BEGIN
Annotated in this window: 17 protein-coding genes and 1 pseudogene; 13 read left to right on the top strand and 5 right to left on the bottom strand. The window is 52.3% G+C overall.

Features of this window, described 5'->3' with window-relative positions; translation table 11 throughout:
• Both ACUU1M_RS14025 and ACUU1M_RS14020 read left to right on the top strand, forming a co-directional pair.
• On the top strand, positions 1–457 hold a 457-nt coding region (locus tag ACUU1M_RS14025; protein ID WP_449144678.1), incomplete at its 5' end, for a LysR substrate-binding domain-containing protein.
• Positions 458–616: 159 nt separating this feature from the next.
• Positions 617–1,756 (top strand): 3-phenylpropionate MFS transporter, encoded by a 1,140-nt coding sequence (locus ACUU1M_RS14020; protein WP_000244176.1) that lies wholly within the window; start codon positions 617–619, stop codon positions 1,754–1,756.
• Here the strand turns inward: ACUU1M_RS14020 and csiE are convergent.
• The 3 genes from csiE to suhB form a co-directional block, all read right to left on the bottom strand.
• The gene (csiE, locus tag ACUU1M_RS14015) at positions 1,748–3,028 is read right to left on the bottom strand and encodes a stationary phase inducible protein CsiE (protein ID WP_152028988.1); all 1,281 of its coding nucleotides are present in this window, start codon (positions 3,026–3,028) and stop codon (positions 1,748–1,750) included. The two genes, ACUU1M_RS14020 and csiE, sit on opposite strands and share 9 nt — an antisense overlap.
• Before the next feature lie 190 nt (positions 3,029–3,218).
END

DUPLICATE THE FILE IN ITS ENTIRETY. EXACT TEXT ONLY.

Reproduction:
Annotated in this window: 17 protein-coding genes and 1 pseudogene; 13 read left to right on the top strand and 5 right to left on the bottom strand. The window is 52.3% G+C overall.

Features of this window, described 5'->3' with window-relative positions; translation table 11 throughout:
• Both ACUU1M_RS14025 and ACUU1M_RS14020 read left to right on the top strand, forming a co-directional pair.
• On the top strand, positions 1–457 hold a 457-nt coding region (locus tag ACUU1M_RS14025; protein ID WP_449144678.1), incomplete at its 5' end, for a LysR substrate-binding domain-containing protein.
• Positions 458–616: 159 nt separating this feature from the next.
• Positions 617–1,756 (top strand): 3-phenylpropionate MFS transporter, encoded by a 1,140-nt coding sequence (locus ACUU1M_RS14020; protein WP_000244176.1) that lies wholly within the window; start codon positions 617–619, stop codon positions 1,754–1,756.
• Here the strand turns inward: ACUU1M_RS14020 and csiE are convergent.
• The 3 genes from csiE to suhB form a co-directional block, all read right to left on the bottom strand.
• The gene (csiE, locus tag ACUU1M_RS14015) at positions 1,748–3,028 is read right to left on the bottom strand and encodes a stationary phase inducible protein CsiE (protein ID WP_152028988.1); all 1,281 of its coding nucleotides are present in this window, start codon (positions 3,026–3,028) and stop codon (positions 1,748–1,750) included. The two genes, ACUU1M_RS14020 and csiE, sit on opposite strands and share 9 nt — an antisense overlap.
• Before the next feature lie 190 nt (positions 3,029–3,218).